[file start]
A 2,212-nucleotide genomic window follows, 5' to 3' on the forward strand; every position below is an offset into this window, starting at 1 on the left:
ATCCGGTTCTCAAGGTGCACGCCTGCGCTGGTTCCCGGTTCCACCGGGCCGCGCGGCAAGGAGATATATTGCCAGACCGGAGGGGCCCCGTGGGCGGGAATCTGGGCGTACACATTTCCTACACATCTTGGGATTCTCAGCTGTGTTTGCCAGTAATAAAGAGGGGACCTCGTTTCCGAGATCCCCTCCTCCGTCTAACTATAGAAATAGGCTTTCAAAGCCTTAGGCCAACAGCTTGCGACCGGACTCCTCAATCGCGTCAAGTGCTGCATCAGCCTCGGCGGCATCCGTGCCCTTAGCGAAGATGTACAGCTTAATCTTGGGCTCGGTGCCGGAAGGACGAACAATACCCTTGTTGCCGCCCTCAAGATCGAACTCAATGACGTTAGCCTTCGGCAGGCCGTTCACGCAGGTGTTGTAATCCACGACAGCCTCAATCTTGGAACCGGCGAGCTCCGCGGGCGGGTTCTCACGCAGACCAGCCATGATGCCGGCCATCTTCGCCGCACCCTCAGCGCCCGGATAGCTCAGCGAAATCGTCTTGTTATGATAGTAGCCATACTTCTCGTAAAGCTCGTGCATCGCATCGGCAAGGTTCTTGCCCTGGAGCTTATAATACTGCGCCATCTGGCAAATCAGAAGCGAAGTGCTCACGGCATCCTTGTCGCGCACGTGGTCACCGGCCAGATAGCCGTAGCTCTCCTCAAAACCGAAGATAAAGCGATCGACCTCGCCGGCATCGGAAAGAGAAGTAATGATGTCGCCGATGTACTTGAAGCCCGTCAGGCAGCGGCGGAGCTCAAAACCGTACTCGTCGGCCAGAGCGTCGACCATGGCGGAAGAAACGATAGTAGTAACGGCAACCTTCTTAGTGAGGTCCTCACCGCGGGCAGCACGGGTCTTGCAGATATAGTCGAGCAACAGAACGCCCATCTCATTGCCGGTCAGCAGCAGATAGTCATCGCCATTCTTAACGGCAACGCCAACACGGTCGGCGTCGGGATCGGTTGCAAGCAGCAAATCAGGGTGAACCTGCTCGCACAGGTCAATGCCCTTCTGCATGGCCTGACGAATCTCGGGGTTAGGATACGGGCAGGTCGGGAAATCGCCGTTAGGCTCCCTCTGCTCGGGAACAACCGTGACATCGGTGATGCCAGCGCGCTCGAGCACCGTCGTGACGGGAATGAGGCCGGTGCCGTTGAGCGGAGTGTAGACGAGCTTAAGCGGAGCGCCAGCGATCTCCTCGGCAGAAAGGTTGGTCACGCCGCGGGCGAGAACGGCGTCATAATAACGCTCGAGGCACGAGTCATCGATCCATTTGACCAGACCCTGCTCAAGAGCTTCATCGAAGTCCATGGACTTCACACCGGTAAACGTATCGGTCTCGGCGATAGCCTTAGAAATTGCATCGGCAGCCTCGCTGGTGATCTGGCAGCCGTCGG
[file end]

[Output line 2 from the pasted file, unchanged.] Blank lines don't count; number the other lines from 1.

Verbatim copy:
ATCCGGTTCTCAAGGTGCACGCCTGCGCTGGTTCCCGGTTCCACCGGGCCGCGCGGCAAGGAGATATATTGCCAGACCGGAGGGGCCCCGTGGGCGGGAATCTGGGCGTACACATTTCCTACACATCTTGGGATTCTCAGCTGTGTTTGCCAGTAATAAAGAGGGGACCTCGTTTCCGAGATCCCCTCCTCCGTCTAACTATAGAAATAGGCTTTCAAAGCCTTAGGCCAACAGCTTGCGACCGGACTCCTCAATCGCGTCAAGTGCTGCATCAGCCTCGGCGGCATCCGTGCCCTTAGCGAAGATGTACAGCTTAATCTTGGGCTCGGTGCCGGAAGGACGAACAATACCCTTGTTGCCGCCCTCAAGATCGAACTCAATGACGTTAGCCTTCGGCAGGCCGTTCACGCAGGTGTTGTAATCCACGACAGCCTCAATCTTGGAACCGGCGAGCTCCGCGGGCGGGTTCTCACGCAGACCAGCCATGATGCCGGCCATCTTCGCCGCACCCTCAGCGCCCGGATAGCTCAGCGAAATCGTCTTGTTATGATAGTAGCCATACTTCTCGTAAAGCTCGTGCATCGCATCGGCAAGGTTCTTGCCCTGGAGCTTATAATACTGCGCCATCTGGCAAATCAGAAGCGAAGTGCTCACGGCATCCTTGTCGCGCACGTGGTCACCGGCCAGATAGCCGTAGCTCTCCTCAAAACCGAAGATAAAGCGATCGACCTCGCCGGCATCGGAAAGAGAAGTAATGATGTCGCCGATGTACTTGAAGCCCGTCAGGCAGCGGCGGAGCTCAAAACCGTACTCGTCGGCCAGAGCGTCGACCATGGCGGAAGAAACGATAGTAGTAACGGCAACCTTCTTAGTGAGGTCCTCACCGCGGGCAGCACGGGTCTTGCAGATATAGTCGAGCAACAGAACGCCCATCTCATTGCCGGTCAGCAGCAGATAGTCATCGCCATTCTTAACGGCAACGCCAACACGGTCGGCGTCGGGATCGGTTGCAAGCAGCAAATCAGGGTGAACCTGCTCGCACAGGTCAATGCCCTTCTGCATGGCCTGACGAATCTCGGGGTTAGGATACGGGCAGGTCGGGAAATCGCCGTTAGGCTCCCTCTGCTCGGGAACAACCGTGACATCGGTGATGCCAGCGCGCTCGAGCACCGTCGTGACGGGAATGAGGCCGGTGCCGTTGAGCGGAGTGTAGACGAGCTTAAGCGGAGCGCCAGCGATCTCCTCGGCAGAAAGGTTGGTCACGCCGCGGGCGAGAACGGCGTCATAATAACGCTCGAGGCACGAGTCATCGATCCATTTGACCAGACCCTGCTCAAGAGCTTCATCGAAGTCCATGGACTTCACACCGGTAAACGTATCGGTCTCGGCGATAGCCTTAGAAATTGCATCGGCAGCCTCGCTGGTGATCTGGCAGCCGTCGG